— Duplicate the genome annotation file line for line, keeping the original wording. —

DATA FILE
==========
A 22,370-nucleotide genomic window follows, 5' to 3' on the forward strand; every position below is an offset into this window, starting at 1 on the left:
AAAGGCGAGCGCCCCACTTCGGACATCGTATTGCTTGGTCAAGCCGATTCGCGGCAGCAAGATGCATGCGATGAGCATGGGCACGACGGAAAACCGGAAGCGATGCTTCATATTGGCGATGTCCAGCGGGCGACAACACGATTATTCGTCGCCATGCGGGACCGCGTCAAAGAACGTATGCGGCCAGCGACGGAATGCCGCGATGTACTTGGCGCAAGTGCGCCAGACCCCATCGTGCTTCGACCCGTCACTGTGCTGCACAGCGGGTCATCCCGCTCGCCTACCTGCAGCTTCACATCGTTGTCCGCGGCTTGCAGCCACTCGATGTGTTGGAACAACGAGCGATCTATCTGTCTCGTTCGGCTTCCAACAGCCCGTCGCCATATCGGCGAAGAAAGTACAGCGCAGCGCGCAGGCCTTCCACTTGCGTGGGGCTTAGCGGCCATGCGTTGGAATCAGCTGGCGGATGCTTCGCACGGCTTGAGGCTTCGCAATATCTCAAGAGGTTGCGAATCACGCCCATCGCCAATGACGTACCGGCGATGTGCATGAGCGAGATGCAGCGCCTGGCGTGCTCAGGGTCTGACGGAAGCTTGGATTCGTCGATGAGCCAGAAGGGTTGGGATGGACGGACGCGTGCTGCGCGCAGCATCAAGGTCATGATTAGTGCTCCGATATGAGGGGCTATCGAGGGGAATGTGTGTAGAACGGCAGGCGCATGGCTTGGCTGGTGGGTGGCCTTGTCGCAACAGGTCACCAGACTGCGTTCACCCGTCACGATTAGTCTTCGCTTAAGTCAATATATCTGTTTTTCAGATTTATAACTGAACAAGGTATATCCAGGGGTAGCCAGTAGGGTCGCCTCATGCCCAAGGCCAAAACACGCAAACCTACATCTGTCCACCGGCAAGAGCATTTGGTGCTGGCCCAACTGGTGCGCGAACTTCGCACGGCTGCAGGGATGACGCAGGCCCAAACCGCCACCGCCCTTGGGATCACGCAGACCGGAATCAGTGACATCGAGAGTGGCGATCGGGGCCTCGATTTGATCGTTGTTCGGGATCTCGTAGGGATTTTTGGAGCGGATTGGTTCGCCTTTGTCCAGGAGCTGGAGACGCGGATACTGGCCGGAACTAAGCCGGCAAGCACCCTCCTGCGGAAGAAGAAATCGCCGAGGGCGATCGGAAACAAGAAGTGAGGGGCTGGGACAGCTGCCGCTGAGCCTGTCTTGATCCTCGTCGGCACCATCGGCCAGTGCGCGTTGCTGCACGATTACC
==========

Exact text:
A 22,370-nucleotide genomic window follows, 5' to 3' on the forward strand; every position below is an offset into this window, starting at 1 on the left:
AAAGGCGAGCGCCCCACTTCGGACATCGTATTGCTTGGTCAAGCCGATTCGCGGCAGCAAGATGCATGCGATGAGCATGGGCACGACGGAAAACCGGAAGCGATGCTTCATATTGGCGATGTCCAGCGGGCGACAACACGATTATTCGTCGCCATGCGGGACCGCGTCAAAGAACGTATGCGGCCAGCGACGGAATGCCGCGATGTACTTGGCGCAAGTGCGCCAGACCCCATCGTGCTTCGACCCGTCACTGTGCTGCACAGCGGGTCATCCCGCTCGCCTACCTGCAGCTTCACATCGTTGTCCGCGGCTTGCAGCCACTCGATGTGTTGGAACAACGAGCGATCTATCTGTCTCGTTCGGCTTCCAACAGCCCGTCGCCATATCGGCGAAGAAAGTACAGCGCAGCGCGCAGGCCTTCCACTTGCGTGGGGCTTAGCGGCCATGCGTTGGAATCAGCTGGCGGATGCTTCGCACGGCTTGAGGCTTCGCAATATCTCAAGAGGTTGCGAATCACGCCCATCGCCAATGACGTACCGGCGATGTGCATGAGCGAGATGCAGCGCCTGGCGTGCTCAGGGTCTGACGGAAGCTTGGATTCGTCGATGAGCCAGAAGGGTTGGGATGGACGGACGCGTGCTGCGCGCAGCATCAAGGTCATGATTAGTGCTCCGATATGAGGGGCTATCGAGGGGAATGTGTGTAGAACGGCAGGCGCATGGCTTGGCTGGTGGGTGGCCTTGTCGCAACAGGTCACCAGACTGCGTTCACCCGTCACGATTAGTCTTCGCTTAAGTCAATATATCTGTTTTTCAGATTTATAACTGAACAAGGTATATCCAGGGGTAGCCAGTAGGGTCGCCTCATGCCCAAGGCCAAAACACGCAAACCTACATCTGTCCACCGGCAAGAGCATTTGGTGCTGGCCCAACTGGTGCGCGAACTTCGCACGGCTGCAGGGATGACGCAGGCCCAAACCGCCACCGCCCTTGGGATCACGCAGACCGGAATCAGTGACATCGAGAGTGGCGATCGGGGCCTCGATTTGATCGTTGTTCGGGATCTCGTAGGGATTTTTGGAGCGGATTGGTTCGCCTTTGTCCAGGAGCTGGAGACGCGGATACTGGCCGGAACTAAGCCGGCAAGCACCCTCCTGCGGAAGAAGAAATCGCCGAGGGCGATCGGAAACAAGAAGTGAGGGGCTGGGACAGCTGCCGCTGAGCCTGTCTTGATCCTCGTCGGCACCATCGGCCAGTGCGCGTTGCTGCACGATTACC